The initiative comes from Inmarsat for its Orchestra network, which combines its geosynchronous (GEO) satellites with low Earth orbit (LEO) and 5G terrestrial satellites in an integrated system.
The idea is that ships can help each other avoid congestion in hotspots at sea, for example around large ports. When the ship sails from the port, it will easily reconnect to satellite communications.
The first phases of testing have been completed in Singapore using proprietary technologies in various combinations of frequency bands and terminal equipment on board ships, the company said.
Why Singapore? The tests took place between landmark towers and ships at sea in one of the busiest container ports in the world.
In addition, it is one of the most demanding environments due to equatorial weather conditions, including torrential rains and high humidity.
“Through Inmarsat’s innovative use of spectrum and technology, combined with state-of-the-art terrestrial networks, including the use of vessels as ladders, Inmarsat will provide improved and personalized connectivity to our customers.” said Peter Hadinger, Chief Technology Officer, Inmarsat.
“This will allow Inmarsat to improve its services in the future by anticipating and managing customer demand in hotspots.”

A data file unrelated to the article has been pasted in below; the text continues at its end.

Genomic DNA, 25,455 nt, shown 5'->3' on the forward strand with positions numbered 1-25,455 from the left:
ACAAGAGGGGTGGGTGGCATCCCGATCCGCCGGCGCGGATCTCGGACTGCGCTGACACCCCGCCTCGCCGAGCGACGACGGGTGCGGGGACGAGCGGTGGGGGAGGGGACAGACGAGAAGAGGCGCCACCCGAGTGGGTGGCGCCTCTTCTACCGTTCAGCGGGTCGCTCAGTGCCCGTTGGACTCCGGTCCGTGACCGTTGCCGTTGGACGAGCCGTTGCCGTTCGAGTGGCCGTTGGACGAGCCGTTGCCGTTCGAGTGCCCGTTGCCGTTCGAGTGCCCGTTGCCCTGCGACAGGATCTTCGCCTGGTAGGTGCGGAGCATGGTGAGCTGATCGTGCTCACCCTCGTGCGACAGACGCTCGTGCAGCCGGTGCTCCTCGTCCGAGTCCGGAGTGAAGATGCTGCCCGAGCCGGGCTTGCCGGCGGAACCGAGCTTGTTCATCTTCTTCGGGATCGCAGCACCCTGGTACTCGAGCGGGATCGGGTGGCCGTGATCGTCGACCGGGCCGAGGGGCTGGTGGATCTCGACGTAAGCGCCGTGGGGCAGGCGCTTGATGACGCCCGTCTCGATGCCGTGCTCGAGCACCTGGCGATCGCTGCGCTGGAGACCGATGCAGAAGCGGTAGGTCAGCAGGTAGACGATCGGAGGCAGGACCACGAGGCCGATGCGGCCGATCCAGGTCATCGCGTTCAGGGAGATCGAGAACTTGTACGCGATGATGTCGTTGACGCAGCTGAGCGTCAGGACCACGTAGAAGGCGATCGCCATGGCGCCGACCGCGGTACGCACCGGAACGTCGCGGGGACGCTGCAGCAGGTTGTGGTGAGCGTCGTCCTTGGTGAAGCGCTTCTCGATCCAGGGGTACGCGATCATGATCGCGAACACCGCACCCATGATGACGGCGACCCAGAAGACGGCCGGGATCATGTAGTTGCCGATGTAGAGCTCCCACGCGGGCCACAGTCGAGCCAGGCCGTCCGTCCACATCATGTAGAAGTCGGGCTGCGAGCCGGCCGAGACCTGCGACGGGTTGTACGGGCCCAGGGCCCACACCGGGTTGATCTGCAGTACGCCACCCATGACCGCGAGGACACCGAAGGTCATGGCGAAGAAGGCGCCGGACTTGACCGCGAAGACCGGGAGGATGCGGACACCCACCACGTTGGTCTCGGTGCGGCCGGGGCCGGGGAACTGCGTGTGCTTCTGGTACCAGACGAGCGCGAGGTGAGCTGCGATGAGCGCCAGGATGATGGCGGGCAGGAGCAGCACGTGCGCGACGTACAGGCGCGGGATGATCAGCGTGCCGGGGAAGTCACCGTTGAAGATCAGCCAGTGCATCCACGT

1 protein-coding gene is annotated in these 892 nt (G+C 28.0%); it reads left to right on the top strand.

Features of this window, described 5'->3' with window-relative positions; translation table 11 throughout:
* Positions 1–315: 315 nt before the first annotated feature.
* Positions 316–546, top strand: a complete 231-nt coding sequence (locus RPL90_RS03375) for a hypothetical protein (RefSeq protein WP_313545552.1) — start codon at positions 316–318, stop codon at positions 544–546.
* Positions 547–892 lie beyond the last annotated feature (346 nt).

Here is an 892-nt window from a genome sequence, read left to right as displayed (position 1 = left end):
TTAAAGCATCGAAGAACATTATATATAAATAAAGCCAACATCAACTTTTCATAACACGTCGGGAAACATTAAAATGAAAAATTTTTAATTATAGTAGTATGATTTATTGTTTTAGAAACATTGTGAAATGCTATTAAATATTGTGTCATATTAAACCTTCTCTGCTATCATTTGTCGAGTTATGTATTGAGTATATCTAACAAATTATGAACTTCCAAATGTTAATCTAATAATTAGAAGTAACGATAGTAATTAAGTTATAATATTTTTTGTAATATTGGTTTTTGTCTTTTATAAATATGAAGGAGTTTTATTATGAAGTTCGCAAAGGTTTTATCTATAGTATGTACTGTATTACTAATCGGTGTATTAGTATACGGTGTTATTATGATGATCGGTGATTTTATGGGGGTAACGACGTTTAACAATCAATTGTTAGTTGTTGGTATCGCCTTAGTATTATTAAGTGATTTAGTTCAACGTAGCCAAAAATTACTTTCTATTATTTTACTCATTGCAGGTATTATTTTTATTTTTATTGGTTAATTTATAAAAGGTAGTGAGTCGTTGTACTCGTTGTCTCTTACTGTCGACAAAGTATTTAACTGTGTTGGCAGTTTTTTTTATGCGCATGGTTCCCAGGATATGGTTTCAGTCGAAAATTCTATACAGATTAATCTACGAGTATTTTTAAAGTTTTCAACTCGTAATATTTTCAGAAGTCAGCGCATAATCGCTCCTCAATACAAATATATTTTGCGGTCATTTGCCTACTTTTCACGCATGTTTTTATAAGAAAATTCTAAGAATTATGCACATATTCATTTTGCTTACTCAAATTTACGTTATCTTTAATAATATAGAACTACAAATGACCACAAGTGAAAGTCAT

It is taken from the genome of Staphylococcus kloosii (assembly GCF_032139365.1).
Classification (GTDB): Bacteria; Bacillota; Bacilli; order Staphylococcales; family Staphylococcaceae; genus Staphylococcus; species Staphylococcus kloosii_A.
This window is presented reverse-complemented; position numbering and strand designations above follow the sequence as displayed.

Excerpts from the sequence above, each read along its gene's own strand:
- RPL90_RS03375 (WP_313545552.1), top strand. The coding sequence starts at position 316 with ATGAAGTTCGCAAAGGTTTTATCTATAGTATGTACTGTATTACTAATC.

Transitional connections in the Orchestra’s marine network are expected to reach at least 10 kilometers (6.2 miles) and 100 megabits per second of connection.
The company emphasizes that the network can allow, for example, download an HD movie in 40 seconds. And that five coast stations near Singapore will deliver more than 10 gigabits per second to the area.
It is planned to expand the network to 30 km (18.6 miles) and more.
Marine hotspots have been identified by the existing and projected future use of Inmarsat’s Fleet Xpress services.
Describing it as the “communications network of the future”, the Orchestra combines Inmarsat’s geosynchronous (GEO) satellites with low Earth orbit (LEO) and 5G terrestrial satellites in an integrated system.
As part of its development, the company plans to add 150 to 170 satellites to its existing fleet, investing $ 100 million over the next five years, she said.
See also: US satellite company Viasat buys Inmarsat for broadband and IoT
Inmarsat trials Orchestra maritime mesh for ship-to-ship connectivity